Phylogenetic analysis showed that SXWX1813-2 belongs to the mosquito- and sand fly–borne virus group of the Phlebovirus genus. Further analysis showed that SXWX1813-2 is closely related to viruses isolated from sandflies in Turkey (TORV) and Greece (CFUV), forming independent branches. (Figure 2, panel A). The remaining 16 strains isolated from sandflies were all located on the same evolutionary branch as SXWX1813-2 (Figure 2, panel B; Appendix Figures 1, 2). These results suggested that the 17 viral strains isolated from sand flies in this study were a new phlebovirus, which we have named Wuxiang virus (WUXV), the SXWX1813-2 isolate designated as the representative member.


Our findings indicate that both sand flies and ticks serve as vectors for phleboviruses, including WUXV, in China. In 2011, severe fever with thrombocytopenia syndrome virus, a tickborne virus known to cause fever and hemorrhaging, was reported in China (10). In addition, Guertu virus (11) was isolated from Dermacentor nuttalli ticks collected in Xinjiang, China.

To date, both CFUV (12) and TORV have been isolated from sand flies collected along the Mediterranean coast in Greece and Turkey. Sand fly–borne phleboviruses, including SFSV, SFNV, and TOSV, are all endemic to the Mediterranean region (2). Recently, Drin virus, closely related to CFUV and evolutionarily similar to CFUV and TORV, was isolated in Albania (13). Currently, in the taxonomy of the genus Phlebovirus CFUV is listed as a tentative species and TORV as an unclassified virus (8). Nucleotide- and amino acid–based homology, combined with phylogenetic analysis of phlebovirus genomes, suggests that WUXV is most closely related to TORV and CFUV, with each forming independent branches, indicating that WUXV may be a member of either the Toros-like or Corfu-like viruses.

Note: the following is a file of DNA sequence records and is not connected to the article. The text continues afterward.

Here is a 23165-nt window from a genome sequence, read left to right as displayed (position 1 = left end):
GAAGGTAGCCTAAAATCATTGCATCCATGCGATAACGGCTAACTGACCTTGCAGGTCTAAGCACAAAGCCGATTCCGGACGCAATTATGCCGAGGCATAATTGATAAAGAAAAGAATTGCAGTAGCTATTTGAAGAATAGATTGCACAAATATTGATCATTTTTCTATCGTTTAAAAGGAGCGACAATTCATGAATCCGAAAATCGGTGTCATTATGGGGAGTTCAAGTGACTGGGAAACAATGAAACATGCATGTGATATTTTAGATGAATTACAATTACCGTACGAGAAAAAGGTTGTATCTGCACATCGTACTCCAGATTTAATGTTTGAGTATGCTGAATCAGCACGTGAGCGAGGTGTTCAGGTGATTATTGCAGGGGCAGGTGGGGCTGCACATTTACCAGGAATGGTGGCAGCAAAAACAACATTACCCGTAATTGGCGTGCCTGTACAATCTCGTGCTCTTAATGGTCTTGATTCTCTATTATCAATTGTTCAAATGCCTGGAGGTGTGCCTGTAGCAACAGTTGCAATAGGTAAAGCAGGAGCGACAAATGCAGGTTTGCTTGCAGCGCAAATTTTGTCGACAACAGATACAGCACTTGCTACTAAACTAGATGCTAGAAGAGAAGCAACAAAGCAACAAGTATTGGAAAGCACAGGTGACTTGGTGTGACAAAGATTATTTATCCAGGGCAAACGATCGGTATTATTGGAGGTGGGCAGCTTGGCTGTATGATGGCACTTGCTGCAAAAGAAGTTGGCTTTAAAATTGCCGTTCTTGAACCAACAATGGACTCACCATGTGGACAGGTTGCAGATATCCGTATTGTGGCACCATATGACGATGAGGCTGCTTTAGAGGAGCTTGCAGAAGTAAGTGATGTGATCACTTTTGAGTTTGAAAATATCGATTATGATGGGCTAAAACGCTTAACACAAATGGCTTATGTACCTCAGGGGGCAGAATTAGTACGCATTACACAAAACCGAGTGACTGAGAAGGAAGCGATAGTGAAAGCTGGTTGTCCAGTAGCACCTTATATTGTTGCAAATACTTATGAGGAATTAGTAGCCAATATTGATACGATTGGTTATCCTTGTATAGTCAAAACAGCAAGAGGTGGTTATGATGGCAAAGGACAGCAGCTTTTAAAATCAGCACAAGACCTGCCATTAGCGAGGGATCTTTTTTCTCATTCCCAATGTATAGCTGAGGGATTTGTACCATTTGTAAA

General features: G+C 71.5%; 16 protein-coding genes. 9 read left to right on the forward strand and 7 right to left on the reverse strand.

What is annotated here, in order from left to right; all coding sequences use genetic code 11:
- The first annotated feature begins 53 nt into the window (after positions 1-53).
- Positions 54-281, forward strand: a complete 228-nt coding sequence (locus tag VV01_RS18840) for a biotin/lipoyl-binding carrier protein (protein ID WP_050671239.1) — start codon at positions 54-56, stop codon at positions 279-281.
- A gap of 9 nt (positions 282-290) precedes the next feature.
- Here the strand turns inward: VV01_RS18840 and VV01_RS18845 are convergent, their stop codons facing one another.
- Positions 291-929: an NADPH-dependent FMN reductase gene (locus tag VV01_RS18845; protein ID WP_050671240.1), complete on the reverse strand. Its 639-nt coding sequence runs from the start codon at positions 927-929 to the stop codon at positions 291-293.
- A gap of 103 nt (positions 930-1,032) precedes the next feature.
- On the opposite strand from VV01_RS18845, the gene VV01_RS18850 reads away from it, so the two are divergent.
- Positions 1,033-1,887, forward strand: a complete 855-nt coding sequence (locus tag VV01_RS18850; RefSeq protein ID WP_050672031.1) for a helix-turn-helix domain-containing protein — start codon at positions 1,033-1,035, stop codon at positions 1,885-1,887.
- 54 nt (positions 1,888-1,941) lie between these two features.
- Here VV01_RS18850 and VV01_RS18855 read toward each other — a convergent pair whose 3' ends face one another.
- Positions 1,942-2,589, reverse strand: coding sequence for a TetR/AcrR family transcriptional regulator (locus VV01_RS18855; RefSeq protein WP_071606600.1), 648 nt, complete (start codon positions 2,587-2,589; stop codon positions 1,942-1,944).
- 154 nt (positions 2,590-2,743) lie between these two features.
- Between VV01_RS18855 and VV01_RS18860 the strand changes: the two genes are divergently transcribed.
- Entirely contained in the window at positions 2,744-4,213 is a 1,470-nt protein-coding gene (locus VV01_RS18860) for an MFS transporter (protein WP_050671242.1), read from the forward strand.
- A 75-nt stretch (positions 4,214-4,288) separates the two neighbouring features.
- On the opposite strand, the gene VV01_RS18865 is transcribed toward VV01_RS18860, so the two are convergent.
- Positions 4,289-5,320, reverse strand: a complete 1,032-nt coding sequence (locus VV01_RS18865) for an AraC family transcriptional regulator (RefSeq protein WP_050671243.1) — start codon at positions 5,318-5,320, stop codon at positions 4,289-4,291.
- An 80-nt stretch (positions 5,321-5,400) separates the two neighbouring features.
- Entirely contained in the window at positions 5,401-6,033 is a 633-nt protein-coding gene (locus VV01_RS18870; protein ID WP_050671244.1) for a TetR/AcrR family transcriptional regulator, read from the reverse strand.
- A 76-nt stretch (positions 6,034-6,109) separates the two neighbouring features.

Ph. chinensis is the dominant sand fly species in China and serves as the primary vector of Leishmania in this country (14). In our study, we isolated 17 strains of a sand fly–borne phlebovirus, WUXV, from Ph. chinensis sand flies, suggesting that the species can also serve as a vector for phleboviruses in China. This finding also suggests the possibility of co-infection with Leishmania and phleboviruses. Our finding of phlebovirus in sand flies in China suggests new challenges for controlling a potentially emerging virus to help safeguard public health.



BHK-21 cells and Aedes albopictus C6/36 cells were provided by the National Institute for Viral Disease Control and Prevention, Chinese Center for Disease Control and Prevention.

This work was supported by the Ministry of Science and Technology of the People’s Republic of China (2018ZX10711001, 2018ZX10734-404-003); Development Grant of the State Key Laboratory of Infectious Disease Prevention and Control (2014SKLID103, 2015SKLID505); Key Research and Development (R&D) Projects of Shanxi Province, China (201803D31205); National Natural Sciences Foundation of China (no. 81371848, 31970445).

Jing Wang is a master’s degree student at the Qingdao University (Qingdao) and Chinese Center for Disease Control and Prevention (Beijing), China. Her research interests are arbovirus and its infection.



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Cite This Article

DOI: 10.3201/eid2610.191374

Original Publication Date: September 02, 2020

1These authors contributed equally to this article.

Table of Contents – Volume 26, Number 10—October 2020

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Please use the form below to submit correspondence to the authors or contact them at the following address:

Yajun Ma: Department of Naval Medicine, Second Military Medical University, Shanghai 200433, China; ; Guodong Liang: State Key Laboratory of Infectious Disease Prevention and Control, National Institute for Viral Disease Control and Prevention, Chinese Center for Disease Control and Prevention, Beijing 102206, China

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Page created: June 30, 2020